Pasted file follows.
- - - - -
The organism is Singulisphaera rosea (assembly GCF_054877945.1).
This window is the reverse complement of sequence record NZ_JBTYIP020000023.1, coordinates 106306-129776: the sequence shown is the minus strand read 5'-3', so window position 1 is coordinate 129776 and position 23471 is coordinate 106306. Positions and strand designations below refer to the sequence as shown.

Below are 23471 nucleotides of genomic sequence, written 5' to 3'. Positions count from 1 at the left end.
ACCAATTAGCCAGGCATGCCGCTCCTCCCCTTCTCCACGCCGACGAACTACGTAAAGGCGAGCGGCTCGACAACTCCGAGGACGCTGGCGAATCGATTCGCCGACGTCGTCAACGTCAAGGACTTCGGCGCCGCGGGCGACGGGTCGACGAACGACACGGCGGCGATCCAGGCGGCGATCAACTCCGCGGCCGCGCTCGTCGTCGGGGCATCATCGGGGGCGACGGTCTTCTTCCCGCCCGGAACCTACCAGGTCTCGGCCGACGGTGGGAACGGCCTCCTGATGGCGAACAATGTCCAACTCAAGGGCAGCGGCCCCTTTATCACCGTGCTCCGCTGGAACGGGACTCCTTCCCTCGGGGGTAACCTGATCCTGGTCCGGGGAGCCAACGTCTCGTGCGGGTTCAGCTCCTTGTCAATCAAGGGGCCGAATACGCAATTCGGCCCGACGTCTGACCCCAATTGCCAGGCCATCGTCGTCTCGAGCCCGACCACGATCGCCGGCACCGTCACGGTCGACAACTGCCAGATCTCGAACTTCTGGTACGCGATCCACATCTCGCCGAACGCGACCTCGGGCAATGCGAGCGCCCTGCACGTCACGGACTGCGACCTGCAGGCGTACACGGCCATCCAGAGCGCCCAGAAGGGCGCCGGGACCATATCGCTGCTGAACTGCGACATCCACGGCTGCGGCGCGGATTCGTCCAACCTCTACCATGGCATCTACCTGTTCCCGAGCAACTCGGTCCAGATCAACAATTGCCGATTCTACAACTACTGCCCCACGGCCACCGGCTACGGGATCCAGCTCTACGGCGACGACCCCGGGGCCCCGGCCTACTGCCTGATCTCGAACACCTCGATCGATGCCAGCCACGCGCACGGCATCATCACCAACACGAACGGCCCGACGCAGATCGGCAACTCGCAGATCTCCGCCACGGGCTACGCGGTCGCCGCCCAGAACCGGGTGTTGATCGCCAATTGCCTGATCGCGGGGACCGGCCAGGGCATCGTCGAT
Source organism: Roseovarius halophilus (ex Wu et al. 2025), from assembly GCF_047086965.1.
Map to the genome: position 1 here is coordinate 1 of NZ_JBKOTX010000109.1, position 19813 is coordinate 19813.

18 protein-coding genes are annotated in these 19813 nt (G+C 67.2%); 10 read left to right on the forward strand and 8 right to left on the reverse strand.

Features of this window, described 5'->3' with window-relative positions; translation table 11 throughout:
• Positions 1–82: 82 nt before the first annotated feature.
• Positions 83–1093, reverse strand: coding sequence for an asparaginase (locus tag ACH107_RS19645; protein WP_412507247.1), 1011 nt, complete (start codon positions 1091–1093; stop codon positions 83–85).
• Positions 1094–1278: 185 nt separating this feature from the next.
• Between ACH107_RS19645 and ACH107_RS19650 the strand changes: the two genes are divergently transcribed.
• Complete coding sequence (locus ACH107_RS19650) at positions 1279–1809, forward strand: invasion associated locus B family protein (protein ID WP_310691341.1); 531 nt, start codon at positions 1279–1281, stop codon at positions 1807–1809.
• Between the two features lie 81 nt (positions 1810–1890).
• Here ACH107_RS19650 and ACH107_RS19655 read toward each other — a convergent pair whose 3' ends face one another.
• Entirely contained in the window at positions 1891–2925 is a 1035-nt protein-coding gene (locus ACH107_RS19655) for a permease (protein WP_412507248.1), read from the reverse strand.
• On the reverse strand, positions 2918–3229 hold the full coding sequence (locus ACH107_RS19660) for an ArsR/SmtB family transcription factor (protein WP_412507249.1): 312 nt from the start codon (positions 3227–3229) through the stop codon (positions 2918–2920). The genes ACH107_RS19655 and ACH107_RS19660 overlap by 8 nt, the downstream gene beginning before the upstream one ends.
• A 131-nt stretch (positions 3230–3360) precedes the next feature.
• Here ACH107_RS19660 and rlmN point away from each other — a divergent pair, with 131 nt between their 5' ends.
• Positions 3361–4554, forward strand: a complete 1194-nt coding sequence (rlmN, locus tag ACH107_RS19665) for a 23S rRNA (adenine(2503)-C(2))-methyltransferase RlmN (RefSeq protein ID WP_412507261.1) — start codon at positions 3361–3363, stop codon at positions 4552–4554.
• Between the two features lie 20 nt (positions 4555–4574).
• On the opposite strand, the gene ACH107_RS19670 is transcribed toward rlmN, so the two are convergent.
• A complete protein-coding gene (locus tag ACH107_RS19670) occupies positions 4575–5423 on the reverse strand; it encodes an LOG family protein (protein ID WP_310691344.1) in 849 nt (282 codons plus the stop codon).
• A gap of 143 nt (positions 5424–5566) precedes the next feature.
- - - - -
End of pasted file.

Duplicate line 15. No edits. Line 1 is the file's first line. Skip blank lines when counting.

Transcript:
• Here ACH107_RS19650 and ACH107_RS19655 read toward each other — a convergent pair whose 3' ends face one another.